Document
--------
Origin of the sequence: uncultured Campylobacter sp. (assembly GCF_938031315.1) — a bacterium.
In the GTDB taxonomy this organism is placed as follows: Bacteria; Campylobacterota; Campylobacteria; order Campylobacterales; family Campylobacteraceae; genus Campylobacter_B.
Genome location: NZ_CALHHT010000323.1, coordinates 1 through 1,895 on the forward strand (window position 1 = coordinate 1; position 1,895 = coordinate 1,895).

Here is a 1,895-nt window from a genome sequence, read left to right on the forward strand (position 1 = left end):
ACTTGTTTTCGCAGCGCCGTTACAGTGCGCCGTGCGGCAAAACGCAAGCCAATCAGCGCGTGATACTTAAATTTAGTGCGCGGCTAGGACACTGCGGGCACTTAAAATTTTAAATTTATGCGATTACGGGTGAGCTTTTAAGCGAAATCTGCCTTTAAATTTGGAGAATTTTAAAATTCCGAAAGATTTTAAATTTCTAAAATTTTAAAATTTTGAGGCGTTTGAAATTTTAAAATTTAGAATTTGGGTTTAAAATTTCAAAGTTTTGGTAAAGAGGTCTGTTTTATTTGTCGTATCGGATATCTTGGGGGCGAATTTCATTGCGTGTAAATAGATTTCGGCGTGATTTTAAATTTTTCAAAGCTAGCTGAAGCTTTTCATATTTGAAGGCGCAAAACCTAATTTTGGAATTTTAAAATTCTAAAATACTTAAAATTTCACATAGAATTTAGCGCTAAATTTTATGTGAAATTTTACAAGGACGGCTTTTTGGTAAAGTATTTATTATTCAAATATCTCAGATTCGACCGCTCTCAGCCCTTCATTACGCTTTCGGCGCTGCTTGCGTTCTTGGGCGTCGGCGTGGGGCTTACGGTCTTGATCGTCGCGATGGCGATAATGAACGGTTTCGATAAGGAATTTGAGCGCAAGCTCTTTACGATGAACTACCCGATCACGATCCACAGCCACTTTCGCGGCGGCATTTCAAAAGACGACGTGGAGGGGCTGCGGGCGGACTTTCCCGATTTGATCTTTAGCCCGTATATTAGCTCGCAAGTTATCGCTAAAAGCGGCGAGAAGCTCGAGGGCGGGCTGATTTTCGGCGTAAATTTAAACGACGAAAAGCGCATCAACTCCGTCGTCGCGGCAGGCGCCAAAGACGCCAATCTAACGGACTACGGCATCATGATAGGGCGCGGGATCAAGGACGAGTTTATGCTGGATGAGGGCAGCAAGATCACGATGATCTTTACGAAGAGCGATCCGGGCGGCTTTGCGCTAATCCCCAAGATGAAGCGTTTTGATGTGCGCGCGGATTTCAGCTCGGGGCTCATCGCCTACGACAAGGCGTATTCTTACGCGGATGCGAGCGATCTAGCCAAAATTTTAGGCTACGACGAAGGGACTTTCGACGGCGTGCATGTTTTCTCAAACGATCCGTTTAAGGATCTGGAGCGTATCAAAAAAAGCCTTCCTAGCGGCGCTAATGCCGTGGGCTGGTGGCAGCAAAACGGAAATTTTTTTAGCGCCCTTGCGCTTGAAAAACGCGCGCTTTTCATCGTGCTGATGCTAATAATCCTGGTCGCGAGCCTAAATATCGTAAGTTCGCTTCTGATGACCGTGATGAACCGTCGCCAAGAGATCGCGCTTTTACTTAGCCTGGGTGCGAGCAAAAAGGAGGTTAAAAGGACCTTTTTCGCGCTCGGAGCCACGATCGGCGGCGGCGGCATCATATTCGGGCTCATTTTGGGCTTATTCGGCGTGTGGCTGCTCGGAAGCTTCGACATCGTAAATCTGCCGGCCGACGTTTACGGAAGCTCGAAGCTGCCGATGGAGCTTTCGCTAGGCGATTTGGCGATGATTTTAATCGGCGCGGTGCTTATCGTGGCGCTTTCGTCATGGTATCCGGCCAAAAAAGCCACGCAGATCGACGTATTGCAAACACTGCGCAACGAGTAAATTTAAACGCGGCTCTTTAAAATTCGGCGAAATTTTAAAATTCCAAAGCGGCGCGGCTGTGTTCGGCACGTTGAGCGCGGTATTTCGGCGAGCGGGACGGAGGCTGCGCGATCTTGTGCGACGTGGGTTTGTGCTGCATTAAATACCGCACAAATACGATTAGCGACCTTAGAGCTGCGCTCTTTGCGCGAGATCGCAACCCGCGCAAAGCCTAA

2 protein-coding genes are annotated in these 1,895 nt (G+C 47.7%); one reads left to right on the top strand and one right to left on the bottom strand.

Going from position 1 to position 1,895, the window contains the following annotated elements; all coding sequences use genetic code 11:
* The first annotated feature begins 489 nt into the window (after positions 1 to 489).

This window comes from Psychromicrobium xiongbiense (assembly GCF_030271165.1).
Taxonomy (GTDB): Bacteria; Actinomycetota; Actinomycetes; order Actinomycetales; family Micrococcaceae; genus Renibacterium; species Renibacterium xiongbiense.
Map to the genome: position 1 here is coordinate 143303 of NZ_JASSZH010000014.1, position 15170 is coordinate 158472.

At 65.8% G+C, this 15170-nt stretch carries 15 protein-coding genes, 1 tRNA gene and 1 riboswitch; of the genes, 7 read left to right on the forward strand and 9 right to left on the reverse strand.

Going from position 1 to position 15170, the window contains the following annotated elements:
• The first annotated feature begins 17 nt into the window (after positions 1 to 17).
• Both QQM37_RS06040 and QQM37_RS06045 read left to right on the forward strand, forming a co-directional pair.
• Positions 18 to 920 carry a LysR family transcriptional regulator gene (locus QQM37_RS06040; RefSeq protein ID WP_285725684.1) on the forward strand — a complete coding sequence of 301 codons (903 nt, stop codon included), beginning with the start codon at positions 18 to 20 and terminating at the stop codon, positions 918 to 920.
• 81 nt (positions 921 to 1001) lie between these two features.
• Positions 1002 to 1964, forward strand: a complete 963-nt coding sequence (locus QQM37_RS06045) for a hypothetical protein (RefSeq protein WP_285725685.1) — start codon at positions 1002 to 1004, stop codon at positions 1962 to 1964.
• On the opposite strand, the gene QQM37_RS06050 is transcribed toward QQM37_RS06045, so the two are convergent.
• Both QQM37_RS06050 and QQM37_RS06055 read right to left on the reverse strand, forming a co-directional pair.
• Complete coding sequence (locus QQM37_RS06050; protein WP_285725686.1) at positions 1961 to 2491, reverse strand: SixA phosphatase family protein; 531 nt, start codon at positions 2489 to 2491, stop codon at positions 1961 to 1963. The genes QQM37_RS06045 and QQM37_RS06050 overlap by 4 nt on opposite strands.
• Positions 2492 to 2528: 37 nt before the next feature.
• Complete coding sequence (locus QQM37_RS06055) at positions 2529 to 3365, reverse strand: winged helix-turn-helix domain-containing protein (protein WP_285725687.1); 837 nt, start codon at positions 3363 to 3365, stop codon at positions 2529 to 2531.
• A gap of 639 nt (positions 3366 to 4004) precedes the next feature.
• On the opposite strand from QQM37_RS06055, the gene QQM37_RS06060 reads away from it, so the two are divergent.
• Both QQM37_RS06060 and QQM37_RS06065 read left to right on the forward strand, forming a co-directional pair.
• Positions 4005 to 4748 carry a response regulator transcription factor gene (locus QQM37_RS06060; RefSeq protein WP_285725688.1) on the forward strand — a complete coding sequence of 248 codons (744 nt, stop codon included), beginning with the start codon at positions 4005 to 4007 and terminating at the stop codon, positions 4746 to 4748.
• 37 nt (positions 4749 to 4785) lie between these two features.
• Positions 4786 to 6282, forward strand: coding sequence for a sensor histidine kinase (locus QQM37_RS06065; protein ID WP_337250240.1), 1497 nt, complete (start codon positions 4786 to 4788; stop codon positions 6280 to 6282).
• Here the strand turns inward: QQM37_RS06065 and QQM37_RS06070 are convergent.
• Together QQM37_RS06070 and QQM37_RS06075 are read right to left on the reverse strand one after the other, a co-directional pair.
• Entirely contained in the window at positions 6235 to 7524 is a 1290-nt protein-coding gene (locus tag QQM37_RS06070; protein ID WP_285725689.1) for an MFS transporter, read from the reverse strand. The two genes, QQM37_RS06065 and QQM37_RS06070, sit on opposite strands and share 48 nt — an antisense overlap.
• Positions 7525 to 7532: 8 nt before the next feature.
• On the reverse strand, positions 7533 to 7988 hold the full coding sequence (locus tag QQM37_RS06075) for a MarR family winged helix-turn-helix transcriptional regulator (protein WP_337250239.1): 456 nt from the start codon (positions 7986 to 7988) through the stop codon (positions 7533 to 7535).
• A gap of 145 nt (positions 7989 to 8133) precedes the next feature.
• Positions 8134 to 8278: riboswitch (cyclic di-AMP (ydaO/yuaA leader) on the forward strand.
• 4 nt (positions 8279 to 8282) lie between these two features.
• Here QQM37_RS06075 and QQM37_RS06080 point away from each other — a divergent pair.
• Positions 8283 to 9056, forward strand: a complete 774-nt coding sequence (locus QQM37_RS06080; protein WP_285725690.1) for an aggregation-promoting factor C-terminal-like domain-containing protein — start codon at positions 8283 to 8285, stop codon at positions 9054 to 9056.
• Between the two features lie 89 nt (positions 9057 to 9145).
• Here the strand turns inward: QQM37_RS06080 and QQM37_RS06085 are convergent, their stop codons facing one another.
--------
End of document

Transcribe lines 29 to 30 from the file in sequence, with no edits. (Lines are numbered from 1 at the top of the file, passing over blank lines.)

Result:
• Positions 4786 to 6282, forward strand: coding sequence for a sensor histidine kinase (locus QQM37_RS06065; protein ID WP_337250240.1), 1497 nt, complete (start codon positions 4786 to 4788; stop codon positions 6280 to 6282).
• Here the strand turns inward: QQM37_RS06065 and QQM37_RS06070 are convergent.